A fast model for predicting floods and storm damage
Floods and inundation can be a major threat to communities and infrastructure. Current forecasting tools can predict such events but are often too slow to test many scenarios or react in real time. Visualization is a key part of both developing and running such models, to speed up debugging and produce results that are easy to understand in a timely manner.
Tapping into NeSI’s visualization expertise to support building a model that produces visualizations as it runs, reducing development time and making the simulation workflow faster.
With an adaptive grid and an ability to run smaller-scale simulations on general purpose graphics processing units (GPUs), this model can be used as a building block for future forecasting tools, better weather analysis, and hazard management for emergency services and local councils.
According to the Ministry of Civil Defence and Emergency Management, floods are the largest hazard to New Zealand, due to their frequency, losses incurred and emergency situations caused. The Ministry estimates the total costs of flooding in New Zealand to be more than $125 million each year. Because of this, fast, adaptive predictions are needed for emergency services and local councils, to stop the destruction of property and potential loss of life.
Dr. Cyprien Bosserelle is a hydrodynamics modeller at the National Institute of Water and Atmospheric Research (NIWA) in New Zealand. He has created a numerical model for simulating inundation. Inundation is the presence of water on usually dry land – this includes flooding from rivers, storms and tsunamis.
“Right now, physics-based inundation models are too slow to be used for forecasting. You only know enough about the event to run a simulation for a couple of days beforehand, so by the time you run it, the event has passed,” said Cyprien.
Most inundation models resolve all simulated areas with the same resolution, slowing down the program’s run-time, or rely on an engineer on-hand to work on each simulation. Cyprien’s model improved this by changing the resolution of different areas as the model runs, only resolving areas of interest.
To test his adaptive resolution, Cyprien worked with software engineer, Wolfgang Hayek, one of NeSI’s Computational Science Team members based at NIWA. Wolfgang introduced Cyprien to employ visualisation tools to enable faster testing of his model. Using the ParaView Catalyst library, it is now possible to produce images in real time while the model runs using an approach known as “in-situ visualization”.
“The algorithm creates an adaptive grid for changing resolutions. It’s a bunch of squares that change size in the computer’s memory as the simulation runs. But while testing it, I hit a dead spot. Rendering this grid in the traditional way is not trivial – it would take longer to render the result than run the model each time I wanted to find errors. I approached NeSI and we started talking about visualisation,” said Cyprien.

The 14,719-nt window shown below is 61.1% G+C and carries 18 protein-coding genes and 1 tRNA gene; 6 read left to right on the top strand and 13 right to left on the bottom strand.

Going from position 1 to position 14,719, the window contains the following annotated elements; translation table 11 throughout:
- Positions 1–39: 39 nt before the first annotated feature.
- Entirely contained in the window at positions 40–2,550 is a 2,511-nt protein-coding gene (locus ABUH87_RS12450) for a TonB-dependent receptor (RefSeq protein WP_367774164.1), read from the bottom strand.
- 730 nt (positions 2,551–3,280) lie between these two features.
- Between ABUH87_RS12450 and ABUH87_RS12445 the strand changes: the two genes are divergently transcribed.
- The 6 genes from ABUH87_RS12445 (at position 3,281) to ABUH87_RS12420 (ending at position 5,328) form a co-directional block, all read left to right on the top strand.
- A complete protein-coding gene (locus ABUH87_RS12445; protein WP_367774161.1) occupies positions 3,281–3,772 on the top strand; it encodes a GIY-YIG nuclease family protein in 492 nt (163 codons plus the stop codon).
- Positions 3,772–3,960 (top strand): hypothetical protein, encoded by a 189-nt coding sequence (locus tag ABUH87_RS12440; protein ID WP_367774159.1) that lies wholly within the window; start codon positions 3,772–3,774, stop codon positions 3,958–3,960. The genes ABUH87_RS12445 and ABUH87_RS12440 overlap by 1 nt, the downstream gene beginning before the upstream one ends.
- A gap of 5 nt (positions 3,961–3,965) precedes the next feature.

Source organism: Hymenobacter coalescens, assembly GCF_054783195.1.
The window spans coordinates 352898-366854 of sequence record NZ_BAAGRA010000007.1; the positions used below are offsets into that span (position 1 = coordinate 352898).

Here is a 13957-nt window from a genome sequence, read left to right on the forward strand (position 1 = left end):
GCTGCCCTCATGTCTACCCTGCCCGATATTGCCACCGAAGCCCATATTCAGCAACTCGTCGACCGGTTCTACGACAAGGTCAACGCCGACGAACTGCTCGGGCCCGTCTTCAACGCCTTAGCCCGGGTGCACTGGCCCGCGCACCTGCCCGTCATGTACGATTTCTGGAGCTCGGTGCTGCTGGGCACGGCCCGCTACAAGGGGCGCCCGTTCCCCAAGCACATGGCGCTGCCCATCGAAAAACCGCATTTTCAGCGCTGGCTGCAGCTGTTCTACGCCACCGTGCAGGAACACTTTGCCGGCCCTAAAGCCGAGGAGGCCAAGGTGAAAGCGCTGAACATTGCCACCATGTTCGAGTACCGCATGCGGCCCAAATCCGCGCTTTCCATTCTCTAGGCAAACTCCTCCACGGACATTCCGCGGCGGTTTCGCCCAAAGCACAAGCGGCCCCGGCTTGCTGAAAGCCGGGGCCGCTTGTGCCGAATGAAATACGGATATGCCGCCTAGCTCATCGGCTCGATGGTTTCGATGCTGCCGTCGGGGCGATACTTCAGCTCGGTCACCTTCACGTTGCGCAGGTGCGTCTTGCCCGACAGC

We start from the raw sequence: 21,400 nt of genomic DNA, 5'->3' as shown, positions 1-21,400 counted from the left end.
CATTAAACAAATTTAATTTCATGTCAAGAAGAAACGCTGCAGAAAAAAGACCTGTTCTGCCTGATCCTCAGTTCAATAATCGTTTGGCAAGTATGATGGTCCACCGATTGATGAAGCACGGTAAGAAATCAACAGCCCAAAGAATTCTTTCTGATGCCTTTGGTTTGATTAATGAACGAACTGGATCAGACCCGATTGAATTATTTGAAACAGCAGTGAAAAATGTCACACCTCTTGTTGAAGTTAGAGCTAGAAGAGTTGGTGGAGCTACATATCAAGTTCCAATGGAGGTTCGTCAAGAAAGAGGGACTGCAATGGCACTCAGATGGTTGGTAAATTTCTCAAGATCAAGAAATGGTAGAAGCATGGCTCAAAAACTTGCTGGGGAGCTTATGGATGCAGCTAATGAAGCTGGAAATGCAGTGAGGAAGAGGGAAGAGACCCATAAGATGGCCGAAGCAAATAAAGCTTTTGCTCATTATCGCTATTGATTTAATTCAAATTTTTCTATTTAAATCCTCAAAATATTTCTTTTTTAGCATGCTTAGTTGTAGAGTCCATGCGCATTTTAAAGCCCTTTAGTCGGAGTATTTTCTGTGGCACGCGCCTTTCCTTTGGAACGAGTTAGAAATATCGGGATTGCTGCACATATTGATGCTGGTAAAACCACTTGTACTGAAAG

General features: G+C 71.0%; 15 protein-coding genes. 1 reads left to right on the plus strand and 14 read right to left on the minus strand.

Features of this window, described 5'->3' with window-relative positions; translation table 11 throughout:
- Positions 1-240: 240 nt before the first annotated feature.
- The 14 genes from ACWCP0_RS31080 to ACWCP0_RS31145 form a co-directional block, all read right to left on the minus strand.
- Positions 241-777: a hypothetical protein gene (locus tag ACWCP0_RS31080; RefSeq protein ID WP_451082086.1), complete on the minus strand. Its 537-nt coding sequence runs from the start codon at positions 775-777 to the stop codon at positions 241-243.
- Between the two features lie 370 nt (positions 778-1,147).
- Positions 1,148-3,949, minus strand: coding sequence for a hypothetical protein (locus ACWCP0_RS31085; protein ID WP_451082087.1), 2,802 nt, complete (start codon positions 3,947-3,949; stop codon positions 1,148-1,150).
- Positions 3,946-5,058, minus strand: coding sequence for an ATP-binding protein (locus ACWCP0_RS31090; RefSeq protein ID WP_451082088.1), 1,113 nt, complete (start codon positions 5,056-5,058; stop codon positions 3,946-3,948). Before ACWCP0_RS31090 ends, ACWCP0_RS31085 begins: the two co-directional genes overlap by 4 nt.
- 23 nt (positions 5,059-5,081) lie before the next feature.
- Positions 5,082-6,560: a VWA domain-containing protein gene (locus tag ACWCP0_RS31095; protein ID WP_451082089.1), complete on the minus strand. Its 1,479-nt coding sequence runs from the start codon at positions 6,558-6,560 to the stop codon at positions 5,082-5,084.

“The NeSI team modelled the memory itself, so the layout of the squares in that grid could be viewed directly within the model. This made my workflow easier. It allowed me to find my errors faster and improved my workflow while I was debugging.”
In-situ visualisation will also help Cyprien in the future as he expands the model. Larger models require more complex adaptive grids, so being able to view the changing memory throughout the simulation’s run will be important for keeping track of bugs and inefficiencies. The model currently works well for river and storm surges, but not for waves causing coastal flooding. This is the next step for Cyprien.
“Simulating waves is trickier than just river and storm cell inundation. Now we have a straightforward way of visualising memory, it will be useful for viewing these wave variables as it’s running,” said Cyprien.
This model will be used for hazard assessments for construction and communities. It will help inform local councils and emergency services during extreme weather events. It will allow them to decide where best to deploy first responders, when to issue weather warnings and when to evacuate areas. It can also be used to create better weather forecasting tools.
“This model is a building block for future early warning systems. It can also be used to run precomputed weather scenarios, to inform forecasting tools. It’s fast and adaptive, so it can run more scenarios than current models. This means we’ll have more information on future weather events,” said Cyprien.
The model is designed to work on supercomputers, such as NeSI’s Maui supercomputer, which Cyprien used to run larger simulations. However, it is also adapted to smaller-scale simulations on general purpose graphics processing units (GPUs). The model is available to the public on GitHub, however the adaptive, multi-resolution element is still being tested and will be available in the future.
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